It’s May, officially Small Business Month for 2014. The month begins with some good news: ADP reported that small businesses added 82,000 jobs in April. And NFIP, the National Federation of Independent Business, reports that its optimism index has reached 95, a level not seen since October 2007.
Good news is offset by grim realities
This good news is tarnished by continuing reports of natural disasters affecting business owners across the country: wildfires in Southern California, severe storms in the central states and the East Coast hurricane season is upon us. And as I write this, I am aware that this is the one year anniversary of the tornado that devastated Moore, Oklahoma in 2013.
There is no way a company can survive some of these disasters.
But every business can take steps to weather emergencies and prevent them from becoming disasters. The NFIB leads the way: “Emergency preparedness must be built into the culture of the organization.”
Build a culture of preparedness
Having a plan and practicing it goes a long way in building that necessary “culture.” (Fact is, NOT having a plan pretty much spoils it.) Many excellent resources are available online to help you create your plan—from FEMA, the Department of Homeland Security, and the Red Cross. Even NFIB has a good introductory article.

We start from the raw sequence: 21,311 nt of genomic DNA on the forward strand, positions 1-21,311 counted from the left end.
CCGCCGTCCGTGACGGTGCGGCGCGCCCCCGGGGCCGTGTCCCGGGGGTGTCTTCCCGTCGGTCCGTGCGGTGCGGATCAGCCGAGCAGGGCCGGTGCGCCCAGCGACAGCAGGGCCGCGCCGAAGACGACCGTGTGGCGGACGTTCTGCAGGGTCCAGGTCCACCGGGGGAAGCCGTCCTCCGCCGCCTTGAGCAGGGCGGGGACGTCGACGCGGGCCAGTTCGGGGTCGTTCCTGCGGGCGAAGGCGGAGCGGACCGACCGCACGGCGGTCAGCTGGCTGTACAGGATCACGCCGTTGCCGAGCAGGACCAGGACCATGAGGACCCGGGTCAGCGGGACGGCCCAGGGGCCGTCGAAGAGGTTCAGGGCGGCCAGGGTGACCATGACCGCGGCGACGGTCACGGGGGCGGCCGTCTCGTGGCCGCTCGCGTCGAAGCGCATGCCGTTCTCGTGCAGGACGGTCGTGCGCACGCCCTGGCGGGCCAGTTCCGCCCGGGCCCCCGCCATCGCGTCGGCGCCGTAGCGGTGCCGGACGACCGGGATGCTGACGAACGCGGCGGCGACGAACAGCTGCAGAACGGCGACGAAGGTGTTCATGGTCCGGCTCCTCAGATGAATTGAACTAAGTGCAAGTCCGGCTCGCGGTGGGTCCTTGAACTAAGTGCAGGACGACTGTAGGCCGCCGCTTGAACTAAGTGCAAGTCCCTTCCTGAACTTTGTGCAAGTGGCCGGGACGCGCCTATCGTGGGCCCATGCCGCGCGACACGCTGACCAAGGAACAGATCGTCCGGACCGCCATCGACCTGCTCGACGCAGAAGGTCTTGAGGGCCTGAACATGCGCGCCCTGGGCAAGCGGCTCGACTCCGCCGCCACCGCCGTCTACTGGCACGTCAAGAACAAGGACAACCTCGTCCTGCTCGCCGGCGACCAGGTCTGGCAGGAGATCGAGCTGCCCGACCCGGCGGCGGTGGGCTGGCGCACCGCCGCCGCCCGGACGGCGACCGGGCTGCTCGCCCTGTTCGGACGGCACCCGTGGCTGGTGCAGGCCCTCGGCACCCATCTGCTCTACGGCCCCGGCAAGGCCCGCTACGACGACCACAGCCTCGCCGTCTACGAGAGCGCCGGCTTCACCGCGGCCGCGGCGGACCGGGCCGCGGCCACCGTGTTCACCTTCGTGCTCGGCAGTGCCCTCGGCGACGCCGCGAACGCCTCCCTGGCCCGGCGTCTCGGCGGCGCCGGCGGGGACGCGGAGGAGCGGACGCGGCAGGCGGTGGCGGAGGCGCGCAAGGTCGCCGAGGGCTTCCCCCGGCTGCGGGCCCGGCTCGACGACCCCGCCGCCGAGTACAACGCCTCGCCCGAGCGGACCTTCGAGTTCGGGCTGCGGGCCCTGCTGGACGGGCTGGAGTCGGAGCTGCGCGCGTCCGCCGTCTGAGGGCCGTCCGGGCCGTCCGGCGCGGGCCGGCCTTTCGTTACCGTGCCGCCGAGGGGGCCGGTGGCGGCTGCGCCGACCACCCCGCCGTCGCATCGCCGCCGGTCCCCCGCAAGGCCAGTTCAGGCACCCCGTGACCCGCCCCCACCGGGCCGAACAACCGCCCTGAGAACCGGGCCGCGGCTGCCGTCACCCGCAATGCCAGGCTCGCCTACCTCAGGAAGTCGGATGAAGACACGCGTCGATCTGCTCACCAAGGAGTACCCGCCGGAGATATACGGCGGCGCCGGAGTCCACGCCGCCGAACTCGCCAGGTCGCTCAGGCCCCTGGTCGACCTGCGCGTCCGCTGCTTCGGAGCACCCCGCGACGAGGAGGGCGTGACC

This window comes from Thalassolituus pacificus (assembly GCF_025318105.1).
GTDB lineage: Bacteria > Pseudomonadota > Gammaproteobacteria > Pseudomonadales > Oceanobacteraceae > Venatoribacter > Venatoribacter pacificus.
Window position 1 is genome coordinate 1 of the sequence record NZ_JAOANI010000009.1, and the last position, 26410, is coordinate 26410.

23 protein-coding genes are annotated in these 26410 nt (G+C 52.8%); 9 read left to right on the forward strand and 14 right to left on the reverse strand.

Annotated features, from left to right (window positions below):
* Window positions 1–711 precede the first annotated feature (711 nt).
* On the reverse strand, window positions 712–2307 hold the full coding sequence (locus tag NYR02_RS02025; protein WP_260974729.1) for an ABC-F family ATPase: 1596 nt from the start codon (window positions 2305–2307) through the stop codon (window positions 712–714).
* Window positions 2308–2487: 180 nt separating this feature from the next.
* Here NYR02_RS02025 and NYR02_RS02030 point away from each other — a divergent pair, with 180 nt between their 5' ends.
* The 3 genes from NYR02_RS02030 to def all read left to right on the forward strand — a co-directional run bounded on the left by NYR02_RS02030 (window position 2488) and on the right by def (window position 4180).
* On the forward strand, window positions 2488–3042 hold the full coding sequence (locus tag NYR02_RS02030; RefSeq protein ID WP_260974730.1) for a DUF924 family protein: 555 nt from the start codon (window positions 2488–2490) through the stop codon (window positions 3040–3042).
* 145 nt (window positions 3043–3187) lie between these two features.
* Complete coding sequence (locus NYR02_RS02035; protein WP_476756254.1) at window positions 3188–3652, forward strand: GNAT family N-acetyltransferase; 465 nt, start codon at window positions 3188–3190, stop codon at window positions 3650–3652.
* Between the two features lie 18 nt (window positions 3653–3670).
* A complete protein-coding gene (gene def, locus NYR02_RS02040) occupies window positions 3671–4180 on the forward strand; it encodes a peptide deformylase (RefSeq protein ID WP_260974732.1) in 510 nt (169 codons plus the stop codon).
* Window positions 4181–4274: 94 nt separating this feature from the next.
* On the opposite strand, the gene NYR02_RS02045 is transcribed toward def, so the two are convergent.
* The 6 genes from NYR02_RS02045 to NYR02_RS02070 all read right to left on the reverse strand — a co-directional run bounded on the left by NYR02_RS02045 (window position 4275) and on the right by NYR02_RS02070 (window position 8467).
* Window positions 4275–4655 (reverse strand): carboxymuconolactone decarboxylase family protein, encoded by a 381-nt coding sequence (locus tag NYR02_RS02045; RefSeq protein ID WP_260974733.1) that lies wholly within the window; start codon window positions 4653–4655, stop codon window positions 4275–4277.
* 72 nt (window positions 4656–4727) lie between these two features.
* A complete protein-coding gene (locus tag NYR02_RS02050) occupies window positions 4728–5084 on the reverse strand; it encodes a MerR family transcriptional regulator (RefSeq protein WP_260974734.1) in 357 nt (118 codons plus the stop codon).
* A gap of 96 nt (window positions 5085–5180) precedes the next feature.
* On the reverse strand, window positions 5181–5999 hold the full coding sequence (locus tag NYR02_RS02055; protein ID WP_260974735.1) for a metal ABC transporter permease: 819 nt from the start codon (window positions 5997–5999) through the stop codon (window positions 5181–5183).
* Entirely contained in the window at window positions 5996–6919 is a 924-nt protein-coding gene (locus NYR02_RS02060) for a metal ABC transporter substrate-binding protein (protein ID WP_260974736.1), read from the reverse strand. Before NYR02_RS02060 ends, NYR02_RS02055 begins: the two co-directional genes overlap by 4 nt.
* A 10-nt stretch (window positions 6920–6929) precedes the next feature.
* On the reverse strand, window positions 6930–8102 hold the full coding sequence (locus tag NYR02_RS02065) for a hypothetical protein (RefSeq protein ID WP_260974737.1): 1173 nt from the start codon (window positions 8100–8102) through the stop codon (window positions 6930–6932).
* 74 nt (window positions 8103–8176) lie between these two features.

The best plans also have planned exercises. Everyone needs to understand the basics of emergency or safety equipment. In many cases, when an emergency occurs, some employees are absent. Others must level up to complete tasks that are not normally theirs. Once disaster strikes, there will be no time for training.
Customize your business continuity plan
However, most of the generic plans don’t really go into the specifics that make the plan effective for your particular business!
To fill these gaps, we’re putting together a series of short videos. Each addresses a potentially “missing piece” of a typical small business continuity plan.
The first three videos can now be seen. They cover different aspects of Emergency communication in the business environment. In less than 16 minutes, you’ll get some sensible recommendations to use when services are temporarily disrupted, buildings are damaged, or your entire workspace becomes unusable.
Interestingly, just last week a report came out from Tinker Federal Credit Union, whose branch in Moore was hit by the Oklahoma tornado. One of his recommendations: “Improve on-site communications during a disaster.”